With an eye on China and US ties, Japanese universities screen foreigners

TOKYO, May 23 (Reuters) – Japan is asking universities for greater scrutiny of foreign students and scholars to prevent technology leaks to countries like China, in part for its own national security but also to safeguard trade with American and European universities.

While many Western countries have measures in place to prevent espionage on their campuses with strict screening and penalties for violations, experts say Japan has been a weak link given its often uncontrolled to foreign students.

A string of US arrests of Chinese scholars in recent years on suspicion of espionage has been a wake-up call for Japan, officials say.

Join now for FREE unlimited access to Reuters.com


“Around the world, export controls are getting tougher for foreign countries like China,” said an official with Japan’s Ministry of Commerce who helps colleges develop ways to monitor high-risk technology transfers. and students.

“We want Japanese universities to be trustworthy for their security and trade checks so that joint research with the United States or Europe can continue,” said the official, who declined to be identified. because he is not authorized to speak to the media.

In an era of debilitating supply chain disruptions, intellectual property theft and cyberattacks, economic security has become a top priority for policymakers around the world and a vital area for diplomatic cooperation.

Officials did not point to a specific incident in Japan that sparked the campaign, but instead said Japan needed improvement in the region, including for colleges to maintain ties with the United States and other Western partners.

The move to step up surveillance in academia is part of a push to expand its export controls, alongside a new economic security bill passed this month. Read more

As Western tension with China rises, Prime Minister Fumio Kishida and visiting US President Joe Biden are expected to reaffirm greater coordination on technology, supply chains and other areas this week in Tokyo.


Under the new guidelines, effective this month, universities are asked to conduct background checks and report persons of interest, such as those with ties to foreign governments or defense-related institutions.

Previously, screening was limited to cases of people trying to send potentially sensitive information and assets overseas.

The new screening is designed as an additional layer on top of immigration visa procedures.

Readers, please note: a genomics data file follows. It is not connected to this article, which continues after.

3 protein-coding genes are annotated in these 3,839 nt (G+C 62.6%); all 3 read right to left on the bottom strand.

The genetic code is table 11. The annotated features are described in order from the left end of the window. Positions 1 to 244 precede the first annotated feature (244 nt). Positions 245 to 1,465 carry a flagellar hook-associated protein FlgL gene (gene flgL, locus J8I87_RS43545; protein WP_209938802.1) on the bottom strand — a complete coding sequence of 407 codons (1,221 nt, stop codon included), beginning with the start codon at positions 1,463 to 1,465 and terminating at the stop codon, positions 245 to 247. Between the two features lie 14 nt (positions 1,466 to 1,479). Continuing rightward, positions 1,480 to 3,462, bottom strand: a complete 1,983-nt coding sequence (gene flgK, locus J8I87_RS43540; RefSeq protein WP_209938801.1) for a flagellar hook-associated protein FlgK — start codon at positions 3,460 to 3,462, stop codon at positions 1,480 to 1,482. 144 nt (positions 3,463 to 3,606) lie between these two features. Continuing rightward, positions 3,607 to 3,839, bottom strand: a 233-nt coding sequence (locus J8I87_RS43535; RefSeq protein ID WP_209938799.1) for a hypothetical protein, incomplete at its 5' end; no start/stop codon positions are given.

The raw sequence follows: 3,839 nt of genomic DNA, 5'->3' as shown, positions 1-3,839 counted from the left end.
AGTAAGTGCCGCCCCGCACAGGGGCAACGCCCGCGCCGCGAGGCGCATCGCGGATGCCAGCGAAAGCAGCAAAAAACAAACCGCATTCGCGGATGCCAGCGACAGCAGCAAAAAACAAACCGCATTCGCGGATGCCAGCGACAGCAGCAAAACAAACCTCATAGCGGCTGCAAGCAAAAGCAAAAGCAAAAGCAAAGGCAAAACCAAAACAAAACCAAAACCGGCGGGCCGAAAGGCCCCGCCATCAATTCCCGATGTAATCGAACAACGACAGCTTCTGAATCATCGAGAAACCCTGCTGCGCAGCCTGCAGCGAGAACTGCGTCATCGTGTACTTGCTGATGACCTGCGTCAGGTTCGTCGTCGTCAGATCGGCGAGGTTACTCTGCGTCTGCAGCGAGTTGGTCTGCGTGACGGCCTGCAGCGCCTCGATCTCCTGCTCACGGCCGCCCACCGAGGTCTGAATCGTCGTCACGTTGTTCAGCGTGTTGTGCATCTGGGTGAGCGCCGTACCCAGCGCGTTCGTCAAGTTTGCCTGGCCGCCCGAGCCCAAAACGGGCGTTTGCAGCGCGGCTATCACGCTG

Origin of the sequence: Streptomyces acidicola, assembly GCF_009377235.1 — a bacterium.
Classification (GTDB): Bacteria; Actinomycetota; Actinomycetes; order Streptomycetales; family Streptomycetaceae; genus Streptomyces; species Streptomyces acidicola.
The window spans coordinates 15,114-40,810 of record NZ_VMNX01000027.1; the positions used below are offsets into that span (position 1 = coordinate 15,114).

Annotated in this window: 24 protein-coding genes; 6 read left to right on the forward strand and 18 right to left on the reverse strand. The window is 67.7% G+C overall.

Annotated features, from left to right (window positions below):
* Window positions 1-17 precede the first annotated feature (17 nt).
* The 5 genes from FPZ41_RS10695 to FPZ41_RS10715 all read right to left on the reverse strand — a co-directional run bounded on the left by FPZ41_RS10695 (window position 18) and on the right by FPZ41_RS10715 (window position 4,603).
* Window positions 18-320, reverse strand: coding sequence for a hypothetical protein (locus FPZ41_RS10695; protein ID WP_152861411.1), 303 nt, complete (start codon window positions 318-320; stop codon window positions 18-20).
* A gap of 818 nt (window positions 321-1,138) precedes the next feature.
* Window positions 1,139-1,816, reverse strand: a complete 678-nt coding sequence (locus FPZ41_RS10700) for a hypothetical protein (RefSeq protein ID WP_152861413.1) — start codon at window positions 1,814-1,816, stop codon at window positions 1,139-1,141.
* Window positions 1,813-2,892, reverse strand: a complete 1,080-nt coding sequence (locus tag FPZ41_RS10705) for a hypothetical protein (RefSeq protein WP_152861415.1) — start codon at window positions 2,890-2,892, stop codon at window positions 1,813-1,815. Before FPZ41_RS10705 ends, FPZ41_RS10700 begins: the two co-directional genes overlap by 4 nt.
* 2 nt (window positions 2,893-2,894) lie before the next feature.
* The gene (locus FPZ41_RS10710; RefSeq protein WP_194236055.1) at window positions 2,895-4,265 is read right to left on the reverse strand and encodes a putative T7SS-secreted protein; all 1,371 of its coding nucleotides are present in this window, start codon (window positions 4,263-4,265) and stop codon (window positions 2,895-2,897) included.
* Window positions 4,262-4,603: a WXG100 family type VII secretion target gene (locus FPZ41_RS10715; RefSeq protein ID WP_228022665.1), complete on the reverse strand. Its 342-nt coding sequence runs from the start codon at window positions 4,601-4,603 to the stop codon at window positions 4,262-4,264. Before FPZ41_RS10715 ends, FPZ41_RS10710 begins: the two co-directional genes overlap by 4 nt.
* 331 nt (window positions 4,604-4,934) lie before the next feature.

So far, for example, a government-sponsored Chinese scholar would face few obstacles to take a doctoral course on cutting-edge radar technology in Japan, then return home to put his research to good use. military.

The same academic could very well have been rejected as a high-risk candidate in the United States, where the stakes are high for universities: along with the individual, they can be held liable for any violation of export controls.

The US Embassy in Japan said it welcomes the revised guidelines. In a statement emailed to Reuters, he said the United States would seek new ways to help Japan and its universities protect against what it called “real world” research security challenges. and serious” in both countries.

Many Japanese universities are desperate to fill places as the number of study-age citizens dwindles in an aging population and foreigners have provided a lifeline.

Chinese students accounted for 44% of Japan’s 279,597 overseas university students in 2020, according to government data, while the United States was the top destination for Japanese scholars, followed by China, in 2019.


But questions remain about the effectiveness of the new system and some academics say they are simply not cut out to be spy hunters.

The process is voluntary and relies on little more than surveys to determine whether international students are awarded state scholarships or intend to pursue defense-related technology.

Takahiko Sasaki, who oversees export controls at Tohoku University, said his university would ask staff to commit in writing not to teach sensitive technologies to students or other faculty members. with links to foreign government entities without authorization.

This would be in addition to an existing policy requiring foreign professors and students to commit in writing to abide by Japan’s export control regulations, he said.

“We are not intelligence operators. Checking CVs and academic records – that should be the scope of our work as a university.”

Immigration authorities are notorious for failing to transfer sensitive technology in the past.

Japan’s intelligence agency learned that nine Chinese researchers had returned home to work in the defense sector after years of studying hypersonic missile technologies at Japanese institutions, media reported last year.

“Universities need money to keep bringing in international students, but some have little sense of the crisis,” said Masahiko Hosokawa, a former Commerce Ministry official who was in charge of export controls. .

“They should find ways to operate without Chinese nationals.”

Join now for FREE unlimited access to Reuters.com


Reporting by Ju-min Park; Additional reporting by Kaori Kaneko; Editing by Chang-Ran Kim, Robert Birsel

Our standards: The Thomson Reuters Trust Principles.